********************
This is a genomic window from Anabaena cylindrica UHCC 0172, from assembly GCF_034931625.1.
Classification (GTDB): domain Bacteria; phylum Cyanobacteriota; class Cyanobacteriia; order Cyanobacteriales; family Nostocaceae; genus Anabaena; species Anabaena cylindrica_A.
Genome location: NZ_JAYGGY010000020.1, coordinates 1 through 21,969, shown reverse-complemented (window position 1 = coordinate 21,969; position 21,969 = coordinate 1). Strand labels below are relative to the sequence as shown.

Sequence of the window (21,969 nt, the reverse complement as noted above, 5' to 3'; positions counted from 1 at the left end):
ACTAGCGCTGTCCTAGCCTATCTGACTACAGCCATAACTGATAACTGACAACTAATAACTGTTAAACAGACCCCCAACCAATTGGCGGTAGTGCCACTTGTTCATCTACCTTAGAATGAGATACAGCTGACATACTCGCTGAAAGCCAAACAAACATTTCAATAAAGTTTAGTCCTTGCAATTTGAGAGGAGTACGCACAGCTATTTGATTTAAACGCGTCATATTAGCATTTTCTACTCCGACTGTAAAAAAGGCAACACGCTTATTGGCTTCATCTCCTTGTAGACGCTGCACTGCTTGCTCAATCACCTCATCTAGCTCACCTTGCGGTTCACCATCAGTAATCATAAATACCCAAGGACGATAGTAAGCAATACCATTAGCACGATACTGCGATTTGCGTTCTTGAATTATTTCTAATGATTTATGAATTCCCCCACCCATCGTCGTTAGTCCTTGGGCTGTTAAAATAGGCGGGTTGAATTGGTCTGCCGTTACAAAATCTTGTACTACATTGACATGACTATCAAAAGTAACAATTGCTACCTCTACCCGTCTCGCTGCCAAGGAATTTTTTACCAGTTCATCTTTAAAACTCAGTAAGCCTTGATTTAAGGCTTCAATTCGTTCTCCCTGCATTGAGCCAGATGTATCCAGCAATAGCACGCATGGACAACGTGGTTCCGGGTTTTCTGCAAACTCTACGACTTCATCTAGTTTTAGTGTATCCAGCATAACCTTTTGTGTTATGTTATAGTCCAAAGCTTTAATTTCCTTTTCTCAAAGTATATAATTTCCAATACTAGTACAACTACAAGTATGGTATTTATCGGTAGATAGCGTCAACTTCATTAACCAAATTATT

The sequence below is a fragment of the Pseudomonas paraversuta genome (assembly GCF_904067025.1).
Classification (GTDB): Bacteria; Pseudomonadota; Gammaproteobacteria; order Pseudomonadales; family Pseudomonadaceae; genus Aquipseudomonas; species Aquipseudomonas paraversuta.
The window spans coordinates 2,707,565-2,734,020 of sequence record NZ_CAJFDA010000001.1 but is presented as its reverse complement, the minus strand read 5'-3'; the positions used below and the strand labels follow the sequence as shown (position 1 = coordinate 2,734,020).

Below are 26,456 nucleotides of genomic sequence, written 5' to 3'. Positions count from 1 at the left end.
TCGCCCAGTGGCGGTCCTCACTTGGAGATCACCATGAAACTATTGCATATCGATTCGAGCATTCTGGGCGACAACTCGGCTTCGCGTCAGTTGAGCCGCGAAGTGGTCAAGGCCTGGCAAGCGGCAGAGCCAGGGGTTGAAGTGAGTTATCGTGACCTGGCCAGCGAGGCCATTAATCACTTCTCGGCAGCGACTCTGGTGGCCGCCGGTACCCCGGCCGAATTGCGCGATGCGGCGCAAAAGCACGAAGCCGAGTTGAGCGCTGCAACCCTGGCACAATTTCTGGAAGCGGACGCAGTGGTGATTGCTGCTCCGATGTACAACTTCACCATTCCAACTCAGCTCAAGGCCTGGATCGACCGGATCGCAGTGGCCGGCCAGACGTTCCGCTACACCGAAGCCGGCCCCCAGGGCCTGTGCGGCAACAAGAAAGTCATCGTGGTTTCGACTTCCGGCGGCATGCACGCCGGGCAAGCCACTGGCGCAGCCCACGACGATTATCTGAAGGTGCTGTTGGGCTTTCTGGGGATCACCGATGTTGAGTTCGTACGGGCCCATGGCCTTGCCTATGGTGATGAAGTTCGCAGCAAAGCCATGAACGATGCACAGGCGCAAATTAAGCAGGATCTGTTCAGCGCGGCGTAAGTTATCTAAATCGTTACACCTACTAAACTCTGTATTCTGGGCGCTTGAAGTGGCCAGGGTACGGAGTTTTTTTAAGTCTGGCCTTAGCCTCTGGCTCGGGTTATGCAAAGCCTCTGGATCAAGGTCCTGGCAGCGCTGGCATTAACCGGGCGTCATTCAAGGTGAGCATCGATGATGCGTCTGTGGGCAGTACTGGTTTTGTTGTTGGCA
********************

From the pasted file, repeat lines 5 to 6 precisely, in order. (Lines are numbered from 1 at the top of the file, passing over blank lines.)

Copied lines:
ACTAGCGCTGTCCTAGCCTATCTGACTACAGCCATAACTGATAACTGACAACTAATAACTGTTAAACAGACCCCCAACCAATTGGCGGTAGTGCCACTTGTTCATCTACCTTAGAATGAGATACAGCTGACATACTCGCTGAAAGCCAAACAAACATTTCAATAAAGTTTAGTCCTTGCAATTTGAGAGGAGTACGCACAGCTATTTGATTTAAACGCGTCATATTAGCATTTTCTACTCCGACTGTAAAAAAGGCAACACGCTTATTGGCTTCATCTCCTTGTAGACGCTGCACTGCTTGCTCAATCACCTCATCTAGCTCACCTTGCGGTTCACCATCAGTAATCATAAATACCCAAGGACGATAGTAAGCAATACCATTAGCACGATACTGCGATTTGCGTTCTTGAATTATTTCTAATGATTTATGAATTCCCCCACCCATCGTCGTTAGTCCTTGGGCTGTTAAAATAGGCGGGTTGAATTGGTCTGCCGTTACAAAATCTTGTACTACATTGACATGACTATCAAAAGTAACAATTGCTACCTCTACCCGTCTCGCTGCCAAGGAATTTTTTACCAGTTCATCTTTAAAACTCAGTAAGCCTTGATTTAAGGCTTCAATTCGTTCTCCCTGCATTGAGCCAGATGTATCCAGCAATAGCACGCATGGACAACGTGGTTCCGGGTTTTCTGCAAACTCTACGACTTCATCTAGTTTTAGTGTATCCAGCATAACCTTTTGTGTTATGTTATAGTCCAAAGCTTTAATTTCCTTTTCTCAAAGTATATAATTTCCAATACTAGTACAACTACAAGTATGGTATTTATCGGTAGATAGCGTCAACTTCATTAACCAAATTATT

The sequence below is a fragment of the Pseudomonas paraversuta genome (assembly GCF_904067025.1).